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AudioQuest CV-4, Part 10
|Posted on November 4, 2020 at 21:27:53|
Location: Bay Area
Joined: December 11, 2000
In the early-2000s, an audiophile nicknamed Huge reached out to me about cables. I asked him why he had the name Huge, and he said, "My real name is Eugene, but no one ever called me 'Gene.' Instead, they called me 'Euge.' Thing is, by the end of grade school, I was getting rather large. So they called me 'Huge'."
Huge acknowledged that most of his audiophile acquaintances did not care about sports. Whenever I brought up sports, Huge had mixed emotions. He nodded that, as the "fat kid, they made me catcher [baseball], power forward [basketball], and lineman [football]. In football, they said I wasn't savage enough, so they put me on the O-line." So Huge read with interest, when my situation was the opposite: always going to academic schools, I always had small, slow, or otherwise weak teammates. Huge chuckled that, my friends and I ran sweeps, threw screens, and generally went east-west. "Well," Huge laughed, "That was the smart thing to do. We were like...running into a brick wall over and over again."
Huge chuckled, "You listened to music to kick ass in sports, and fall in love with girls. When we [audiophiles] listen to music, it's to escape!"
In the 2000s, Huge used some AudioQuest Rocket speaker cable models. In the 2010s, he passed up a good deal on AQ CV-8 speaker cable. In the past, Huge has been once of my writing partners. But when I started reviewing the AQ CV-4, Huge raised his eyebrows. It's not that he had any interest in the CV-4 for his own systems. He was just curious as to how the CV-4 would pan out, and compare to his and his friends' experiences with other AQ models.
In the 2000s, AQ used a square, pizza box-style, flip-lid box [right]. In the 2010s, AQ used a more rectangular flip-top box [left].
When we were in high school in the late-80s, we loved local Bay Area band, Testament. For a small number of my female friends, this was their first hard rock concert. Due to popular trends, Testament fell out of favor in the 1990s. But in the latter half of the 00s, they convinced guitar whiz Alex Skolnick to return. Check out 2008's "More Than Meets The Eye." Years back, Huge wrote, "I'm so glad that you not only cite the music, you actually tell us something about it, how it affected you, and how good [sic] the cable reproduces it." Later, he reported that, one of his audiophile friends had a son, who saw Testament in 2013 or so, in Connecticut.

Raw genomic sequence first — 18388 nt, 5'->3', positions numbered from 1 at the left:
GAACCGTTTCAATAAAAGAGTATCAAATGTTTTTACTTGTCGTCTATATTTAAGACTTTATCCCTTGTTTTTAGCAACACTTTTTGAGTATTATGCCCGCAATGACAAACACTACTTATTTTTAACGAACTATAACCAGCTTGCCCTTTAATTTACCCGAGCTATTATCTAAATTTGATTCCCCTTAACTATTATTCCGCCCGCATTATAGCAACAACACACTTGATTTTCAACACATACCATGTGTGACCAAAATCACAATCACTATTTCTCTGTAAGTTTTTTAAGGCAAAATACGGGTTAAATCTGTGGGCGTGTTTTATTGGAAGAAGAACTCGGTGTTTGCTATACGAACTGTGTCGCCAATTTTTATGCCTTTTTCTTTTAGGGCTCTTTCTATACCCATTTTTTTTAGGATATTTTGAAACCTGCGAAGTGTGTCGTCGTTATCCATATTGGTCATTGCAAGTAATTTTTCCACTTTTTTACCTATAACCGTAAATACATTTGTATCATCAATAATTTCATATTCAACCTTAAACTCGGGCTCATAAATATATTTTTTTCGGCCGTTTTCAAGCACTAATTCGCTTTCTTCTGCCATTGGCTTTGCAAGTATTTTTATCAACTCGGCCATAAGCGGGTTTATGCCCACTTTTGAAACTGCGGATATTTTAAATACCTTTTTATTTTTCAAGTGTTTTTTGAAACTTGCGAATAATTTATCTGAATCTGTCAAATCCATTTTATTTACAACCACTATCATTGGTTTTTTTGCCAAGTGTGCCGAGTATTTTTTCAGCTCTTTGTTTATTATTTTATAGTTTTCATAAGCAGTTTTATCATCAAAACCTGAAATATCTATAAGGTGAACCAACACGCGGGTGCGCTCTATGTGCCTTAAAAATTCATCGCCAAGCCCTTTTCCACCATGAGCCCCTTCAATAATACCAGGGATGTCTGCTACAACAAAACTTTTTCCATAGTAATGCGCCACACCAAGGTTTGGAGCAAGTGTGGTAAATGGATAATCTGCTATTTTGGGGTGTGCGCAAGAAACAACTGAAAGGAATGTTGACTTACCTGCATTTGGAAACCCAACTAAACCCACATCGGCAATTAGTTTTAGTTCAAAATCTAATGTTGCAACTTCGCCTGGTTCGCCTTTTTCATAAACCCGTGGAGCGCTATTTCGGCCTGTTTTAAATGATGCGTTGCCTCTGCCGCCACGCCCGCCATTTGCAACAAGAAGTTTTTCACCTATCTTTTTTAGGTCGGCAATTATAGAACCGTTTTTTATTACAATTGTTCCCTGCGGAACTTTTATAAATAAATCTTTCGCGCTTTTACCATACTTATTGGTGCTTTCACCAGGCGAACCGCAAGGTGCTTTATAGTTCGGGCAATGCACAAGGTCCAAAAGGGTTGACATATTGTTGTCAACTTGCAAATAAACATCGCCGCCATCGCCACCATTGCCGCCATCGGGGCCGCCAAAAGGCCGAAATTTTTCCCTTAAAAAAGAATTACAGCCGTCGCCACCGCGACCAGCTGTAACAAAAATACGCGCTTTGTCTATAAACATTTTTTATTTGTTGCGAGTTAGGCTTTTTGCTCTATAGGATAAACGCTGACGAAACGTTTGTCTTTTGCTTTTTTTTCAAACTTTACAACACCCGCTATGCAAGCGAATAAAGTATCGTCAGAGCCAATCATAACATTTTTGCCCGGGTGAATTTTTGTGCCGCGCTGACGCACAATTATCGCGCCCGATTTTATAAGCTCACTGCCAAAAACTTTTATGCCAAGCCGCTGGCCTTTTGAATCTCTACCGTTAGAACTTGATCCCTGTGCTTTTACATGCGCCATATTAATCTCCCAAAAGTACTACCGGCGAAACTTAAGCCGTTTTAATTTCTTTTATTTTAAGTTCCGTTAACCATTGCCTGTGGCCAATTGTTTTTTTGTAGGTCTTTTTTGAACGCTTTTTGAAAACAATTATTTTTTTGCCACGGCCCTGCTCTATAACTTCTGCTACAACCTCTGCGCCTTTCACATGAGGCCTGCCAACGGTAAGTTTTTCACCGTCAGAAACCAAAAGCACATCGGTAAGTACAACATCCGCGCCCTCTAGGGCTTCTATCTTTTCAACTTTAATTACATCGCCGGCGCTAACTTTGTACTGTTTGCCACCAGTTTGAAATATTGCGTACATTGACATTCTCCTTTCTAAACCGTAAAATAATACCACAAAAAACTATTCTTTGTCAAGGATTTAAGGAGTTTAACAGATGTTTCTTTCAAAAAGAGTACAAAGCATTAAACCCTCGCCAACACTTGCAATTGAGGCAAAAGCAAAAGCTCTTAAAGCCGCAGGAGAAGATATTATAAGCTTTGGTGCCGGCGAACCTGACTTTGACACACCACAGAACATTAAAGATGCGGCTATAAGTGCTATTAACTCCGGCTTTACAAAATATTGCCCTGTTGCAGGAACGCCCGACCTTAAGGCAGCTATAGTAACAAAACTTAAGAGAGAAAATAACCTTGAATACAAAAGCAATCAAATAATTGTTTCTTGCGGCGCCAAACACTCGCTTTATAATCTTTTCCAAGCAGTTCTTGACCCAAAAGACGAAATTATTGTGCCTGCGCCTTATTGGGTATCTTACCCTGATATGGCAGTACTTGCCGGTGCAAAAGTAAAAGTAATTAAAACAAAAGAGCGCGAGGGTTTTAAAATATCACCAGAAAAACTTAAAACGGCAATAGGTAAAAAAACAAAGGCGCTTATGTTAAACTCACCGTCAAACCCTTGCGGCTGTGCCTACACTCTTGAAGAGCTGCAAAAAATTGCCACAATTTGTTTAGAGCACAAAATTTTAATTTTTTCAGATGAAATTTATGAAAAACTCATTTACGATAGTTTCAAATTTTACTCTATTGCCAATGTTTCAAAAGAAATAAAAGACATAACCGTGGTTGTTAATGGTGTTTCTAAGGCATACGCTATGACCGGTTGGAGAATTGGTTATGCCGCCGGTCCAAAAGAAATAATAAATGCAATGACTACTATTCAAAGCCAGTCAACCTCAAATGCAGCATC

Readers have observed that pairs of AQ CV-4 have been shown with (a) Z-plug type "BFA" bananas, or (b) spades. And for once, we actually have them at the same time.
Ignore the Transformers' slogan, "More than meets the eye." Note that the sleeve on the banana is matte plastic. But the sleeve holding the spade is the same length, but has a shiny finish.
In the 00s, AQ supplied a 48V DBS case (left), which houses the four 12V A23 batteries. Since then, they've utilized the 72V case, which has to be longer, in order to house the six 12V A23 batteries.
Most amps have just one pair of binding posts. Since we have CV-4 with bananas and spades, we can attach them both to the one binding post.
This sort of reminds us of the AudioQuest discrete biwire (a) Indigo I used to have, and (b) whichever Rocket series models Huge used to own. Huge correctly observes that with 3.5" leads, the spade-equipped CV-4 may be difficult to attach/hook up. He also put forth, "I think I know when your writing partner is a woman. When you copy and paste, you forget to change the gender!"
Huge may or may not assist me with the next post, but in the future, we'll do some more comparisons.
-Lummy The Loch Monster
|RE: AudioQuest CV-4, Part 10, posted on November 10, 2020 at 01:02:37|
Joined: September 11, 2010
|Big fan of Cables and Testament- Lummy.|